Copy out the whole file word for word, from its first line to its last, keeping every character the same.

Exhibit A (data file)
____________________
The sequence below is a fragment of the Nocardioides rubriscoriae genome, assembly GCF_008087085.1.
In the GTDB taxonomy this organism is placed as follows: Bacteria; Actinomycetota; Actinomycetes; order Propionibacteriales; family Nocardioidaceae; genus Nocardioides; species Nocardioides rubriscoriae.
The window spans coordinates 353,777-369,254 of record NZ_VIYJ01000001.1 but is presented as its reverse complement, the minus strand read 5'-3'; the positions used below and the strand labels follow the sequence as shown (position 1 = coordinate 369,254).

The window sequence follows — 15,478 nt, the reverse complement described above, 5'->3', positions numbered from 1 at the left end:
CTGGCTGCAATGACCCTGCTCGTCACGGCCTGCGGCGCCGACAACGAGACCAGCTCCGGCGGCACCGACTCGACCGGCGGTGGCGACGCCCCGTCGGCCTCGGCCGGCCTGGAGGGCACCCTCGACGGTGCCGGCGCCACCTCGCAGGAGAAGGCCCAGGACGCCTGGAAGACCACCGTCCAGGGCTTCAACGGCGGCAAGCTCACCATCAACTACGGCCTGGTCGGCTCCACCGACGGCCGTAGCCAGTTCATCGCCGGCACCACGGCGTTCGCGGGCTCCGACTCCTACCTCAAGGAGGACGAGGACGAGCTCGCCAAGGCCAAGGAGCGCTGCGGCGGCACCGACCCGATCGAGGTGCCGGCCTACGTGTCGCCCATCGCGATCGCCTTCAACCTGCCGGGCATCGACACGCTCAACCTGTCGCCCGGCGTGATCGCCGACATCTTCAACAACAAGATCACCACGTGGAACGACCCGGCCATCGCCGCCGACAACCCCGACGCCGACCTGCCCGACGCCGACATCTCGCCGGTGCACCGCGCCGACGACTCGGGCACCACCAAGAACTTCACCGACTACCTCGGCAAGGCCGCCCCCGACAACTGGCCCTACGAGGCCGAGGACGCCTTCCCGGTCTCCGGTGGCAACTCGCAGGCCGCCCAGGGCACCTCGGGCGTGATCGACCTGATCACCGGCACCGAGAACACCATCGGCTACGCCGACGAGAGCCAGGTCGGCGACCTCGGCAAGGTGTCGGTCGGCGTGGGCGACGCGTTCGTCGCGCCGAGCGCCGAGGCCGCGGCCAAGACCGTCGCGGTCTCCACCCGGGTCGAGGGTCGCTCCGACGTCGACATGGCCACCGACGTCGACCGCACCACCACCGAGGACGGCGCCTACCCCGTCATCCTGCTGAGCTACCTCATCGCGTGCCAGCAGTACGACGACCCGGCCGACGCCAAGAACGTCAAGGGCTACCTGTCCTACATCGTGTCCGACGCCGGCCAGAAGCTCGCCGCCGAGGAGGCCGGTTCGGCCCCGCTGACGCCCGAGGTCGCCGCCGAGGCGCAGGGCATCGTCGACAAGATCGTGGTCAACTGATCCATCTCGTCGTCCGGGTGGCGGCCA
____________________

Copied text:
The sequence below is a fragment of the Nocardioides rubriscoriae genome, assembly GCF_008087085.1.
In the GTDB taxonomy this organism is placed as follows: Bacteria; Actinomycetota; Actinomycetes; order Propionibacteriales; family Nocardioidaceae; genus Nocardioides; species Nocardioides rubriscoriae.
The window spans coordinates 353,777-369,254 of record NZ_VIYJ01000001.1 but is presented as its reverse complement, the minus strand read 5'-3'; the positions used below and the strand labels follow the sequence as shown (position 1 = coordinate 369,254).

The window sequence follows — 15,478 nt, the reverse complement described above, 5'->3', positions numbered from 1 at the left end:
CTGGCTGCAATGACCCTGCTCGTCACGGCCTGCGGCGCCGACAACGAGACCAGCTCCGGCGGCACCGACTCGACCGGCGGTGGCGACGCCCCGTCGGCCTCGGCCGGCCTGGAGGGCACCCTCGACGGTGCCGGCGCCACCTCGCAGGAGAAGGCCCAGGACGCCTGGAAGACCACCGTCCAGGGCTTCAACGGCGGCAAGCTCACCATCAACTACGGCCTGGTCGGCTCCACCGACGGCCGTAGCCAGTTCATCGCCGGCACCACGGCGTTCGCGGGCTCCGACTCCTACCTCAAGGAGGACGAGGACGAGCTCGCCAAGGCCAAGGAGCGCTGCGGCGGCACCGACCCGATCGAGGTGCCGGCCTACGTGTCGCCCATCGCGATCGCCTTCAACCTGCCGGGCATCGACACGCTCAACCTGTCGCCCGGCGTGATCGCCGACATCTTCAACAACAAGATCACCACGTGGAACGACCCGGCCATCGCCGCCGACAACCCCGACGCCGACCTGCCCGACGCCGACATCTCGCCGGTGCACCGCGCCGACGACTCGGGCACCACCAAGAACTTCACCGACTACCTCGGCAAGGCCGCCCCCGACAACTGGCCCTACGAGGCCGAGGACGCCTTCCCGGTCTCCGGTGGCAACTCGCAGGCCGCCCAGGGCACCTCGGGCGTGATCGACCTGATCACCGGCACCGAGAACACCATCGGCTACGCCGACGAGAGCCAGGTCGGCGACCTCGGCAAGGTGTCGGTCGGCGTGGGCGACGCGTTCGTCGCGCCGAGCGCCGAGGCCGCGGCCAAGACCGTCGCGGTCTCCACCCGGGTCGAGGGTCGCTCCGACGTCGACATGGCCACCGACGTCGACCGCACCACCACCGAGGACGGCGCCTACCCCGTCATCCTGCTGAGCTACCTCATCGCGTGCCAGCAGTACGACGACCCGGCCGACGCCAAGAACGTCAAGGGCTACCTGTCCTACATCGTGTCCGACGCCGGCCAGAAGCTCGCCGCCGAGGAGGCCGGTTCGGCCCCGCTGACGCCCGAGGTCGCCGCCGAGGCGCAGGGCATCGTCGACAAGATCGTGGTCAACTGATCCATCTCGTCGTCCGGGTGGCGGCCA